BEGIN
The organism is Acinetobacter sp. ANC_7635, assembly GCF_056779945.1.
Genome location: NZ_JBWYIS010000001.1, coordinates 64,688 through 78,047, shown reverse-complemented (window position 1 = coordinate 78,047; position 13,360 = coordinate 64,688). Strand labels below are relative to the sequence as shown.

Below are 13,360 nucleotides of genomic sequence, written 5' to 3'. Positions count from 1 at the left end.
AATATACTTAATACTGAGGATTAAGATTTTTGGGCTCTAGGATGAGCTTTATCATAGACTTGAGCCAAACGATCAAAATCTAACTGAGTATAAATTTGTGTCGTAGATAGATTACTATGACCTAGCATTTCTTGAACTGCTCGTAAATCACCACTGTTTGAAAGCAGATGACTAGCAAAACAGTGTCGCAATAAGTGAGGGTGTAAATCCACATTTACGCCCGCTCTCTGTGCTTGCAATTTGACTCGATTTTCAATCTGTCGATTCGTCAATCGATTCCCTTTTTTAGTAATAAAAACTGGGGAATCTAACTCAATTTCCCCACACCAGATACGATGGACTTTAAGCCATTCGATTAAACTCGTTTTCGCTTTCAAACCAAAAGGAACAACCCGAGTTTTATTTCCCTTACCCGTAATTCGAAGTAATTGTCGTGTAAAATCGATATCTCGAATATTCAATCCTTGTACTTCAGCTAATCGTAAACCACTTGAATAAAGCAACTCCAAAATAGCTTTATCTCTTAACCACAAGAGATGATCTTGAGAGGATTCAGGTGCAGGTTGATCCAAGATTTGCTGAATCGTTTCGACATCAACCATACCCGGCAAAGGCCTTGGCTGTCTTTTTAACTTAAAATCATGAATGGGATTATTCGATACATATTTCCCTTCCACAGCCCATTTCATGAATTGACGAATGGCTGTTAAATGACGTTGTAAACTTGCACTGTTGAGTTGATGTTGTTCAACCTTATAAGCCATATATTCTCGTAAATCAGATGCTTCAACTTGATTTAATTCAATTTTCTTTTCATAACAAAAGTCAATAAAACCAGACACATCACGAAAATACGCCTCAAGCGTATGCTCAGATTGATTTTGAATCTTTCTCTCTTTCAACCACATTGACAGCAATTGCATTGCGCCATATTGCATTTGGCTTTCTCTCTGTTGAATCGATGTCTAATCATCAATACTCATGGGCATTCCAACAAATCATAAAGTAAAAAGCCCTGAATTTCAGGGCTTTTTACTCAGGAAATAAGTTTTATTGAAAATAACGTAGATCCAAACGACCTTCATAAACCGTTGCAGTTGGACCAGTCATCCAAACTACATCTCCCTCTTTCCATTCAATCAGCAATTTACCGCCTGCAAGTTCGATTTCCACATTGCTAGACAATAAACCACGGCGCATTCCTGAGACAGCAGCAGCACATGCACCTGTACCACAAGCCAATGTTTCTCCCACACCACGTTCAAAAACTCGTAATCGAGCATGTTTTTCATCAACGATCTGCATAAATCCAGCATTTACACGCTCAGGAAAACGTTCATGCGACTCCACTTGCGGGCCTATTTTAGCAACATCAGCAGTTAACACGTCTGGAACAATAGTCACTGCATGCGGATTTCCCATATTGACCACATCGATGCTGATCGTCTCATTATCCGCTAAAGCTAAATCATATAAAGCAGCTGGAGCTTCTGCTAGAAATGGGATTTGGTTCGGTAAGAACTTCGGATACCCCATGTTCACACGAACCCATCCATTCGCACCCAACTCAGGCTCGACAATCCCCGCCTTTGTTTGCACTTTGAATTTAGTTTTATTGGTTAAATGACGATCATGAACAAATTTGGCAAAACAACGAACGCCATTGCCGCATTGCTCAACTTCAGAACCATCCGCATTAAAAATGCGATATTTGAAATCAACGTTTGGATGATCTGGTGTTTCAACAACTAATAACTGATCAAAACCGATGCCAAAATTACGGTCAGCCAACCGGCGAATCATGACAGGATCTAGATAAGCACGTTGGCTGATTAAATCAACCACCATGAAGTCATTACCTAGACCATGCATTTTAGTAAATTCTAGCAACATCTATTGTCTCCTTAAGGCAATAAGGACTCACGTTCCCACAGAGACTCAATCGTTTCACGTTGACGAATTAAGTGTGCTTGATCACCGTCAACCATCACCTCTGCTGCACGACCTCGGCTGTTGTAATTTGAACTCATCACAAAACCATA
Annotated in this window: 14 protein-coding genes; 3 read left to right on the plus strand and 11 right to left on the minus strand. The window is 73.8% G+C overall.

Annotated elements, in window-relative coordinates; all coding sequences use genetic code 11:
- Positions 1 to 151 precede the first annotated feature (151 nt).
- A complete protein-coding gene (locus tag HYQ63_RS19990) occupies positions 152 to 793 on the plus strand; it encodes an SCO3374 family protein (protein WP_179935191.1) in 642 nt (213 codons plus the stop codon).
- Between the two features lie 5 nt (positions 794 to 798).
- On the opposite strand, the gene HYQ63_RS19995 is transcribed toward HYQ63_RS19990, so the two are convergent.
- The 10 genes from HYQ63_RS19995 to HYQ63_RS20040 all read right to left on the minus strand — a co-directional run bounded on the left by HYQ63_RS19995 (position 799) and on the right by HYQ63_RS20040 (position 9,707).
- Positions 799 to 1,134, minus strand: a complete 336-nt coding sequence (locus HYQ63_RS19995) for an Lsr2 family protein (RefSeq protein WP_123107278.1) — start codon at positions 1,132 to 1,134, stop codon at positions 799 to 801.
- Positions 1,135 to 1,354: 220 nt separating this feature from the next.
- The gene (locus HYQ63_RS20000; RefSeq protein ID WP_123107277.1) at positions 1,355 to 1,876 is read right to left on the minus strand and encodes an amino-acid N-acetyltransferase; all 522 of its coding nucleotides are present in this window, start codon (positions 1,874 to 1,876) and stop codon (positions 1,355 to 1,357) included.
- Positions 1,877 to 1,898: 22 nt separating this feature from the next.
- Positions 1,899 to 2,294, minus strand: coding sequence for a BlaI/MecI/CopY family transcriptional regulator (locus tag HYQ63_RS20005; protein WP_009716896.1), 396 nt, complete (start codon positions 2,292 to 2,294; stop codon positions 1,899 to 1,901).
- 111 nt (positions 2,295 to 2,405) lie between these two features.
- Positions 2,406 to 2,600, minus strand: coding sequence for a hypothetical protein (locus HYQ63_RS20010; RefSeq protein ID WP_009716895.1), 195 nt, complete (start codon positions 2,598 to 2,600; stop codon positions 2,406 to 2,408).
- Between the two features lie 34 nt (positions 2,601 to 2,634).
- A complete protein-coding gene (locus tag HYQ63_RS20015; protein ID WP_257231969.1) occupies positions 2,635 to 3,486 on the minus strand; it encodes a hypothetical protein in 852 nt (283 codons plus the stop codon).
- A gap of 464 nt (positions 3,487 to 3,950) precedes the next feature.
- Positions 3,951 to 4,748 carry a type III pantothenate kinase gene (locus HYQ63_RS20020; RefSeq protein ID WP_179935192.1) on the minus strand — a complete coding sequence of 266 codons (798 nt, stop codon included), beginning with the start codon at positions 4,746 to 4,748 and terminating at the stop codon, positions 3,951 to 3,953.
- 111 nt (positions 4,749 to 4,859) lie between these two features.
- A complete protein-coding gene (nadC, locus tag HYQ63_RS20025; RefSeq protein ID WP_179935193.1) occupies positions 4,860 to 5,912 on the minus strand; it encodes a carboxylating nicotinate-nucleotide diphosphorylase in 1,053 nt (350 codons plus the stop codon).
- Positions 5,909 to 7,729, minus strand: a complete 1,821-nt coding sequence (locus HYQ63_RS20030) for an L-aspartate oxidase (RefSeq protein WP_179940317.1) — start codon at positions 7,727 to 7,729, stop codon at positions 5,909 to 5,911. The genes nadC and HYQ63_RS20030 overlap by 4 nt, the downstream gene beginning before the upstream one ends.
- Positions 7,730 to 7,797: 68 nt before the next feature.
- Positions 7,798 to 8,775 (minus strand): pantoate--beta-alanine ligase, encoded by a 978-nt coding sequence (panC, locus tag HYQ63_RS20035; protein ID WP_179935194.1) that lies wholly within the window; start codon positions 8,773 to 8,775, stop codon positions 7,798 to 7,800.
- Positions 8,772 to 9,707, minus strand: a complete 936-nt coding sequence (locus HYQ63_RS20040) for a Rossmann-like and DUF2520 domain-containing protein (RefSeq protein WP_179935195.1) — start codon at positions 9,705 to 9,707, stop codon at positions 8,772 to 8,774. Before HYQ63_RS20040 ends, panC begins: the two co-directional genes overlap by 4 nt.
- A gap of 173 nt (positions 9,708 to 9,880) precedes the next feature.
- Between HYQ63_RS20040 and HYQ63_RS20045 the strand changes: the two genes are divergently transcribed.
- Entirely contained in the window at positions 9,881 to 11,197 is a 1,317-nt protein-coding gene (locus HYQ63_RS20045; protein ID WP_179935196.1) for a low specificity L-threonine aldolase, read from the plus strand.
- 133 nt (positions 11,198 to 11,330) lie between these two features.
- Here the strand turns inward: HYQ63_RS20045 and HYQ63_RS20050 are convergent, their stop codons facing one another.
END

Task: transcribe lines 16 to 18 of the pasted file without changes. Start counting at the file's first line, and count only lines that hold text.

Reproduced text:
- Positions 1,899 to 2,294, minus strand: coding sequence for a BlaI/MecI/CopY family transcriptional regulator (locus tag HYQ63_RS20005; protein WP_009716896.1), 396 nt, complete (start codon positions 2,292 to 2,294; stop codon positions 1,899 to 1,901).
- 111 nt (positions 2,295 to 2,405) lie between these two features.
- Positions 2,406 to 2,600, minus strand: coding sequence for a hypothetical protein (locus HYQ63_RS20010; RefSeq protein ID WP_009716895.1), 195 nt, complete (start codon positions 2,598 to 2,600; stop codon positions 2,406 to 2,408).